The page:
Dream Weavers

The Fall 2002 Fashion Shows

If the great progressive movements of the 1960s (now therewas a collective fantasy) escaped some designers' attention, nobody could ignore the sartorial revolution that went along with it. Tommy Hilfiger, who put parkas over business suits (a mixed metaphor, like a sweater with a ball gown or high heels and jeans, that is now so common it is hardly worth remarking on), played the Who's 1965 "My Generation" during his show, but what generation was he rhapsodizing about? The Who's original generation, Hilfiger's own? Those people, now in their fifties, were the first to jettison all the old rules about appropriateness in dress, tossing out neckties and garter belts and making a fetish of comfort. On the other hand, maybe Hilfiger just meant the generation of his mannequins, those fresh-cheeked fellows with the sullen, silly, implacable expressions that male models wear while they make the clothes look good.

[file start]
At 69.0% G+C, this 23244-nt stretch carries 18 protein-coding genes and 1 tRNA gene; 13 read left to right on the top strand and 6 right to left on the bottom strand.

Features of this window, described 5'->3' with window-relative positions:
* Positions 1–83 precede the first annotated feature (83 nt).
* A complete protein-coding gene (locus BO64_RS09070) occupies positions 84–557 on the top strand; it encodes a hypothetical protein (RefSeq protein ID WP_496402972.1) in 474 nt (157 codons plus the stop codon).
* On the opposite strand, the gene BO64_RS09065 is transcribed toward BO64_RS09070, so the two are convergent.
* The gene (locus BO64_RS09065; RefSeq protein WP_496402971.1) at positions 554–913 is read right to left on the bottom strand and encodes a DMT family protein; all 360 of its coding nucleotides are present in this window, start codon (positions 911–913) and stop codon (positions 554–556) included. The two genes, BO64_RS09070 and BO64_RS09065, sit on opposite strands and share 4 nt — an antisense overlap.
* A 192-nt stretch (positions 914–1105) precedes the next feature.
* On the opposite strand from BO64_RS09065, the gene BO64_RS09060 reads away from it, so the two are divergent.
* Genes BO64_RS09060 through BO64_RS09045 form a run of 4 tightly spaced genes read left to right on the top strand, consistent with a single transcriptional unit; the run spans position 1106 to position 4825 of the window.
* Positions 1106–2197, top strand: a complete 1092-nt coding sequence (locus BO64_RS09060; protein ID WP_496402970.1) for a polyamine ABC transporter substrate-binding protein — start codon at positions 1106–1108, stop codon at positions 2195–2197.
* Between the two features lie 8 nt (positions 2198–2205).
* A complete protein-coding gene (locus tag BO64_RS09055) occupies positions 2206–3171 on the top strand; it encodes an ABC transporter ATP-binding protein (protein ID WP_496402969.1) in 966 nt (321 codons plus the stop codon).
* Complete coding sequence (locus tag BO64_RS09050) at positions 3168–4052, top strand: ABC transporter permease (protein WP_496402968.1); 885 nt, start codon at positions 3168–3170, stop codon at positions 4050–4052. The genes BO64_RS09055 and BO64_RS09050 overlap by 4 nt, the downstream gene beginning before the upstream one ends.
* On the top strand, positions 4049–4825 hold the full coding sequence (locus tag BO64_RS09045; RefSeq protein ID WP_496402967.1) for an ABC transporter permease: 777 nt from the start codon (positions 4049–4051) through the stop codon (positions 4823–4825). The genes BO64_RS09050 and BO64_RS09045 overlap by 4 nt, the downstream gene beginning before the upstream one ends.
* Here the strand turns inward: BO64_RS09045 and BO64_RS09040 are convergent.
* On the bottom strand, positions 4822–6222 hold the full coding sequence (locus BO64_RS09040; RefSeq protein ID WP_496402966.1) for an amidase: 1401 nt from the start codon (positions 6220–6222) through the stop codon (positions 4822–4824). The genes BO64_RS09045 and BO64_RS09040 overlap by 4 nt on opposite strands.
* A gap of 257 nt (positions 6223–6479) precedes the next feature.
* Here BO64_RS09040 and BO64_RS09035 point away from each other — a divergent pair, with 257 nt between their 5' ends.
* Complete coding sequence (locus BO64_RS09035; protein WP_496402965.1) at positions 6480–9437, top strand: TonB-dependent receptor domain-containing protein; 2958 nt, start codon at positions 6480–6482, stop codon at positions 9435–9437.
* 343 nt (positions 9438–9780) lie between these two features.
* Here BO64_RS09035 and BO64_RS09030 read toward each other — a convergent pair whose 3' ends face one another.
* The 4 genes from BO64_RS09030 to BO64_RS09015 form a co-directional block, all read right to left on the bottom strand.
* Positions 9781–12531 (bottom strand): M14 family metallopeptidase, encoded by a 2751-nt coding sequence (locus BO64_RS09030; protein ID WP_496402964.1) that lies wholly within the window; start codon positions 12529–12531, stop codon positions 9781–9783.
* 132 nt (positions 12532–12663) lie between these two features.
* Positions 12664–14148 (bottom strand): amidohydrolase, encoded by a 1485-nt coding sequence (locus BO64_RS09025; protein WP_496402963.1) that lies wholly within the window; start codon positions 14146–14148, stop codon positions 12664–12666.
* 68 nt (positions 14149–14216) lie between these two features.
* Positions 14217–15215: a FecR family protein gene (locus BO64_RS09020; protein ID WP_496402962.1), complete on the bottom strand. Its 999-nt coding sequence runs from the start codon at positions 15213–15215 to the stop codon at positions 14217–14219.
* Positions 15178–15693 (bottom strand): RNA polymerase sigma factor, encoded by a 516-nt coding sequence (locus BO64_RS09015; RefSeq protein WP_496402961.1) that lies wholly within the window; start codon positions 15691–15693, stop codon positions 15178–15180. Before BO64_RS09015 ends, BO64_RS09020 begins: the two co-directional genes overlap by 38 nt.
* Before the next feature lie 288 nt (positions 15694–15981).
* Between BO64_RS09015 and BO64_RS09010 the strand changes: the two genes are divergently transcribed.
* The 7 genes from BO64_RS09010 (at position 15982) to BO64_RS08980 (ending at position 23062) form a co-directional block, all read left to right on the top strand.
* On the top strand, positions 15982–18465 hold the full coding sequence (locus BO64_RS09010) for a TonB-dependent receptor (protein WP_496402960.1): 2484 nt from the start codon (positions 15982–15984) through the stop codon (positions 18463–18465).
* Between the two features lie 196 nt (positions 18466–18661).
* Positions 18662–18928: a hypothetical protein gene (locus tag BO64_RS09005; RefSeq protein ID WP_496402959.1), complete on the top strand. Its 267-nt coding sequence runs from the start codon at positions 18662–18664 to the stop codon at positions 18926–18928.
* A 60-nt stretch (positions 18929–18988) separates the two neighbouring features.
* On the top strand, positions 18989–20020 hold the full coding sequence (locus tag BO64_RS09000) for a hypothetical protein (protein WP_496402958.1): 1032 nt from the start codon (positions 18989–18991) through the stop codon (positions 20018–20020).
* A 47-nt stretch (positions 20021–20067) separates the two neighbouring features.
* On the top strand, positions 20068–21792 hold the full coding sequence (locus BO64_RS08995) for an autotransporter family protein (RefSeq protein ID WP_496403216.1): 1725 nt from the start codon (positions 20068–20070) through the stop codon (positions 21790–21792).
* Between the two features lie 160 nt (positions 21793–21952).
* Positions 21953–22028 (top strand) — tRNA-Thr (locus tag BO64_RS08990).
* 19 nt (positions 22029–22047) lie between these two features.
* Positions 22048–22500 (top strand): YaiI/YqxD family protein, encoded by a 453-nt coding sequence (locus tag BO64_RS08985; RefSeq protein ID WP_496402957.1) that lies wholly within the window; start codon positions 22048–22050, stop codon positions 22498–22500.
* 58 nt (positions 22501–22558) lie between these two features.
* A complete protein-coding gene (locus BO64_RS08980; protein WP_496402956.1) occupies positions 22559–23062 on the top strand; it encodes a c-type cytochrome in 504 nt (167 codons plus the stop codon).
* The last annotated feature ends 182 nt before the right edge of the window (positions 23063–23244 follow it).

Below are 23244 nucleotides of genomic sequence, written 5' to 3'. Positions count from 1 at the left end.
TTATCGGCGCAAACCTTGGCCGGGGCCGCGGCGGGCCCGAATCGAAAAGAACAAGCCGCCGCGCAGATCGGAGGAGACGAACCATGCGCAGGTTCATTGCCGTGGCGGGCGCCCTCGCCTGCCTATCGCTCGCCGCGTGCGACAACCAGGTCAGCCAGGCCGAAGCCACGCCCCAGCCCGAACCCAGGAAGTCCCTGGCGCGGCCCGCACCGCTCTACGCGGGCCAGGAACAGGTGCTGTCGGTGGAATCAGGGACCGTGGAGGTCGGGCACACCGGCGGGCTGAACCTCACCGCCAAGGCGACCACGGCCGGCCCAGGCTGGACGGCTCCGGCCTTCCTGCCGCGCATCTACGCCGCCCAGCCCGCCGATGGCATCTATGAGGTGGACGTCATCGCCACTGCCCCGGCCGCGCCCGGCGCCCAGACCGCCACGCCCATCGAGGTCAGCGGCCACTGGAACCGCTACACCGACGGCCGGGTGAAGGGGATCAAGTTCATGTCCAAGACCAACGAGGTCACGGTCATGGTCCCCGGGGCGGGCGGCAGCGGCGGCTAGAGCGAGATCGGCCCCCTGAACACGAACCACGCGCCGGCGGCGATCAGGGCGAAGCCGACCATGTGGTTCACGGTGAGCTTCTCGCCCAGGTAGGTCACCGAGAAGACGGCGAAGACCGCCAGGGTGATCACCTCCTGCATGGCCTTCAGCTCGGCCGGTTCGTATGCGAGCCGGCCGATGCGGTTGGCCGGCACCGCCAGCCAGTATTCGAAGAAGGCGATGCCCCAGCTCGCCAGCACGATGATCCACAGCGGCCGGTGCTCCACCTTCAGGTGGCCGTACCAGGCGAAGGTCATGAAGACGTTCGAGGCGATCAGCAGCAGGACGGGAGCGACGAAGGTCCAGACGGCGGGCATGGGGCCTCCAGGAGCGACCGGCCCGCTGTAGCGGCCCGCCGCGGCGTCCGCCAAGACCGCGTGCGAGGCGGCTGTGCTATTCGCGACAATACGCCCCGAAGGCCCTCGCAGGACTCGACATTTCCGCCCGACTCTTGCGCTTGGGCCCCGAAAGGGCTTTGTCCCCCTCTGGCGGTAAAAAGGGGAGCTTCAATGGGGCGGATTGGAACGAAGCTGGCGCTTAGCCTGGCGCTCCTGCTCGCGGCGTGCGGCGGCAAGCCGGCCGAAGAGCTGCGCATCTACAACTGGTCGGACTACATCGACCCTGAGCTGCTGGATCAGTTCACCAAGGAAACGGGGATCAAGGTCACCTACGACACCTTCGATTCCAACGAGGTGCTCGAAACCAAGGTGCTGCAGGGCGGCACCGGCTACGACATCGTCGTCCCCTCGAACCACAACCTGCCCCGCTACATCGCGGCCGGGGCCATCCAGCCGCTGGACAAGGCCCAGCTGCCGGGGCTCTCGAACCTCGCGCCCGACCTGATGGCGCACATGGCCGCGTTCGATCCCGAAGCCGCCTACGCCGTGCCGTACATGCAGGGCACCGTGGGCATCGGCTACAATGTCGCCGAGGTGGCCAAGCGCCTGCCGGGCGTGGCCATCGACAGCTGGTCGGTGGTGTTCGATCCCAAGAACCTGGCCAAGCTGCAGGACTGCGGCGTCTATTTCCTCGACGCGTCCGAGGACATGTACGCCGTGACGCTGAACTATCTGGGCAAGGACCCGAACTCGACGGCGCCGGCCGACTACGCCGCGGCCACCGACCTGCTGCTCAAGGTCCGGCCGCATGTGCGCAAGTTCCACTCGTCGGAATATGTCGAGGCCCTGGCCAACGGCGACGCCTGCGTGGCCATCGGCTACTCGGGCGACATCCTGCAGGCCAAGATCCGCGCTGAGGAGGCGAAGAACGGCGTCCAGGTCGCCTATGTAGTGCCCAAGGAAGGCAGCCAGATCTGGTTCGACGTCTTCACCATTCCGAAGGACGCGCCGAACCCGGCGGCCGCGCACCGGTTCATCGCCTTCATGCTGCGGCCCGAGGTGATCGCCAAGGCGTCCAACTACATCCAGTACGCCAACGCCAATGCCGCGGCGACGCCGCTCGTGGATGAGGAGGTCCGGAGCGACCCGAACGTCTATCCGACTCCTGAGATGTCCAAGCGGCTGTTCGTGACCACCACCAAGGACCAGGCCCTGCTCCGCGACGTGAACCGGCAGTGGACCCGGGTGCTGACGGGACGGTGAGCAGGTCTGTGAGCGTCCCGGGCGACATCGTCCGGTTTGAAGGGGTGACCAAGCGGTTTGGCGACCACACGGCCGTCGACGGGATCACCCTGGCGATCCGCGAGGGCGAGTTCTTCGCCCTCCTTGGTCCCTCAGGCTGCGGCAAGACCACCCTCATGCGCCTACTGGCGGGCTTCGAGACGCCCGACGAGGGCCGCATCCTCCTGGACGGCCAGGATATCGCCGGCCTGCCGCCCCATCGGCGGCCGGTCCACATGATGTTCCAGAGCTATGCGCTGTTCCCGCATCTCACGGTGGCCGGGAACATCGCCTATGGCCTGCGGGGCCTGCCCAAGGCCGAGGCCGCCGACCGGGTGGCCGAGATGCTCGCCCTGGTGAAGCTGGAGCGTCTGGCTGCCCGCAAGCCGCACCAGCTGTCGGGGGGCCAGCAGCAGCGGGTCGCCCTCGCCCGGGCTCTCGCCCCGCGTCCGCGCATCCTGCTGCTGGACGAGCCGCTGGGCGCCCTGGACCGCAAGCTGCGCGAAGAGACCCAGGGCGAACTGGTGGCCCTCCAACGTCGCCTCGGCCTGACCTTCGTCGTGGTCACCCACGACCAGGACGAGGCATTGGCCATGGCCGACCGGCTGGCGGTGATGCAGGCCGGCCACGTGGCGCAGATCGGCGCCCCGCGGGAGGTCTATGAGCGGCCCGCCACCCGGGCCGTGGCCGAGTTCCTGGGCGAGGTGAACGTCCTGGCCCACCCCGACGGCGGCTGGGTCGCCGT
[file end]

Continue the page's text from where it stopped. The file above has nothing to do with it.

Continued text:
It was easy to tell what was on the models' minds at Indigo People, an installation of menswear in a Nolita storefront where the blanket-checked jackets and trousers had a vaguely Tyrolean air, like something Cary Grant might have worn when he wasn't dressed in one of Puffy's three-piece suits. The mannequins stood in rows and the audience streamed past, an innovation that would be welcome at more shows, since, in addition to doing away with the long waits, it allows you to eavesdrop on the models' conversations. The Indigo People may have been dressed like extras in Christmas in Connecticut, but their own thoughts were traveling in dramatically different directions. "That movie Clockwork Orangeis really nice, man," one model dressed like an urbane lumberjack whispered to his neighbor, who was wearing plaid moccasins. Maybe he was excited about Alex, the movie's main character, whose Droog outfit—bowler hat, cane, codpiece, and single false eyelash—offered a vision as powerful and lurid as anything cooked up on a runway. In any case, his recommendation came with a caveat: "It's an old movie, though, you know. Seventies or something."

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